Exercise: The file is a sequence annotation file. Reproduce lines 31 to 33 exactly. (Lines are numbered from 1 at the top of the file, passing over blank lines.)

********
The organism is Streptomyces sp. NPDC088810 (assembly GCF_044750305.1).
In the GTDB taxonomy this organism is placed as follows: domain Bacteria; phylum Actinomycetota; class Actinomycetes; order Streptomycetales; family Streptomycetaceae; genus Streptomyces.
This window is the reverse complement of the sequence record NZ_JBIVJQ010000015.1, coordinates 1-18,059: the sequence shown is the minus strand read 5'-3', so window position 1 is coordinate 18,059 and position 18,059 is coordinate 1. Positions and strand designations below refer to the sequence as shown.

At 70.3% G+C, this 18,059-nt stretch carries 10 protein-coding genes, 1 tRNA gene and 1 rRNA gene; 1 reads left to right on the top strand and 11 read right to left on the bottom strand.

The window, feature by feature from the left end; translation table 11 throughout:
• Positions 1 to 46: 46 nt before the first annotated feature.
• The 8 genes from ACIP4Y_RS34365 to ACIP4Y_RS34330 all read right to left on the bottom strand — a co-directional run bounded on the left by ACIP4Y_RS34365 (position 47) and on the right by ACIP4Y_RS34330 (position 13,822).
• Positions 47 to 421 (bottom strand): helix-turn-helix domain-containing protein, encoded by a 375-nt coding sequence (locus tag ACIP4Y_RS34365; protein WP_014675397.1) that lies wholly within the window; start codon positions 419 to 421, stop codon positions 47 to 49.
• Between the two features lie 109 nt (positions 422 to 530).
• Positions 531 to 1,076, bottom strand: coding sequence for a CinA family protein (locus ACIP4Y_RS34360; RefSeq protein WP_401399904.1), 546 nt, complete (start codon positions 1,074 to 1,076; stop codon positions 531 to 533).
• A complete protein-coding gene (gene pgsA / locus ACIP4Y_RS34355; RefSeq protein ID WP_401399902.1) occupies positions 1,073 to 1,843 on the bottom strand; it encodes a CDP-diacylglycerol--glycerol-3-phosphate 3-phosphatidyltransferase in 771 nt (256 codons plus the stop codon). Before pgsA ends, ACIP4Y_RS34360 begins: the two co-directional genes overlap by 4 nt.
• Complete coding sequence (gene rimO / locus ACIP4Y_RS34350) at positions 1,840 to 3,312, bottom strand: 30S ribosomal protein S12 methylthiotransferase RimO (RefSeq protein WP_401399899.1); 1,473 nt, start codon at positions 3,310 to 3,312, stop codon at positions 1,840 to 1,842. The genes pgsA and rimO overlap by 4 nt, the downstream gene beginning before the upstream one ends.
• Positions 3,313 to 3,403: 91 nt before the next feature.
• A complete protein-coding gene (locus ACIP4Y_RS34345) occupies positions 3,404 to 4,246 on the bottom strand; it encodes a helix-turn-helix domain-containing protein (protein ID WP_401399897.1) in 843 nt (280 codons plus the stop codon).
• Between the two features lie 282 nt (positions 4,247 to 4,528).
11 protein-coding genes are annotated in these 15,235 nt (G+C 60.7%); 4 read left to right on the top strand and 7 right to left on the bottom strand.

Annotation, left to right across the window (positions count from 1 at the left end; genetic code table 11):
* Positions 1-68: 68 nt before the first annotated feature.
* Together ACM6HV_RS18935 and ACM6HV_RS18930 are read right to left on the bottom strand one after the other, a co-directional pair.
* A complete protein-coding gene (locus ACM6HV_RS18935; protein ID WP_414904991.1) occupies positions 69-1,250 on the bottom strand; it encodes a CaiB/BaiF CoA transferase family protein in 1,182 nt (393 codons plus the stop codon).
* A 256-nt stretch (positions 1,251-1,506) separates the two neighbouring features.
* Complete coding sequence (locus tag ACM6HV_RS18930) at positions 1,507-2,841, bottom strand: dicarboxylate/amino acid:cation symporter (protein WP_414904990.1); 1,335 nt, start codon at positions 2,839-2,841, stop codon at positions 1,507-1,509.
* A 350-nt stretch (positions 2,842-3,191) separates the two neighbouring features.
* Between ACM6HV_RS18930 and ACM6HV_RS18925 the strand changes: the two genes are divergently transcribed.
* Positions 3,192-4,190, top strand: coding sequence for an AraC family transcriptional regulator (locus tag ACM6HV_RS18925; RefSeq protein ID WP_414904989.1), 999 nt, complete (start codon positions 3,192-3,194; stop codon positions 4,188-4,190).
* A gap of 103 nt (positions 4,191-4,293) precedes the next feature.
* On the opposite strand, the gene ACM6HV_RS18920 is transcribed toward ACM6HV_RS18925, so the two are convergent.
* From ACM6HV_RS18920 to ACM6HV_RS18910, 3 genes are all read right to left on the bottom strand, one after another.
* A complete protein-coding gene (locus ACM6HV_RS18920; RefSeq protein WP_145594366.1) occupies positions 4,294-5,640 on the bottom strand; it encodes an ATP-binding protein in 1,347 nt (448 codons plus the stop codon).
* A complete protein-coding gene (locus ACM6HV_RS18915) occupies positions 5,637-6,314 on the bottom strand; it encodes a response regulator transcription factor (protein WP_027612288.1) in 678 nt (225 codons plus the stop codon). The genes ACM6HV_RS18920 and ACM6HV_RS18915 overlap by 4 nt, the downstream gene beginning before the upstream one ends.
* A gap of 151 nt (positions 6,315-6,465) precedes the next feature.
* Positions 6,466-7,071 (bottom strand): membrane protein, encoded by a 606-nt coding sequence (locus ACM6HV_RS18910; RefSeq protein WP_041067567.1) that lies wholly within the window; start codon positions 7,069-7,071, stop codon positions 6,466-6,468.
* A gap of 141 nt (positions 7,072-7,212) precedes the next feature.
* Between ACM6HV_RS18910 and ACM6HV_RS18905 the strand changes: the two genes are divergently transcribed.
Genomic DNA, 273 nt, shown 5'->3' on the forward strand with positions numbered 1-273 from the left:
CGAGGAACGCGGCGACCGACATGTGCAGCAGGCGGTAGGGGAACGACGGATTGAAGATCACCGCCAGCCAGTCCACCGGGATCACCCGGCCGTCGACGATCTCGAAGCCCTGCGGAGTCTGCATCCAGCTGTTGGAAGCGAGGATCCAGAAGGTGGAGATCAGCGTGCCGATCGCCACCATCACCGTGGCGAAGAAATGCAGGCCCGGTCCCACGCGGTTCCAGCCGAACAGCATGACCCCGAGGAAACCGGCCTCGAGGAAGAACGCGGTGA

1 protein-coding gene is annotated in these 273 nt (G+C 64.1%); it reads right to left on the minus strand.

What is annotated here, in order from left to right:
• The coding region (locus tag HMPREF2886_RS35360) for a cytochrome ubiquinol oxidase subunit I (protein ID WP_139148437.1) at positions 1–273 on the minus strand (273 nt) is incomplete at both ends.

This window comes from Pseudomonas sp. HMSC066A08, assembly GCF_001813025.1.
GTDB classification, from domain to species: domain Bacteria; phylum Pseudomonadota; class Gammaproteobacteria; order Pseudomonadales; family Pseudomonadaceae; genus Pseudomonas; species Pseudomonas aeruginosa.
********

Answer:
* A gap of 151 nt (positions 6,315-6,465) precedes the next feature.
* Positions 6,466-7,071 (bottom strand): membrane protein, encoded by a 606-nt coding sequence (locus ACM6HV_RS18910; RefSeq protein WP_041067567.1) that lies wholly within the window; start codon positions 7,069-7,071, stop codon positions 6,466-6,468.
* A gap of 141 nt (positions 7,072-7,212) precedes the next feature.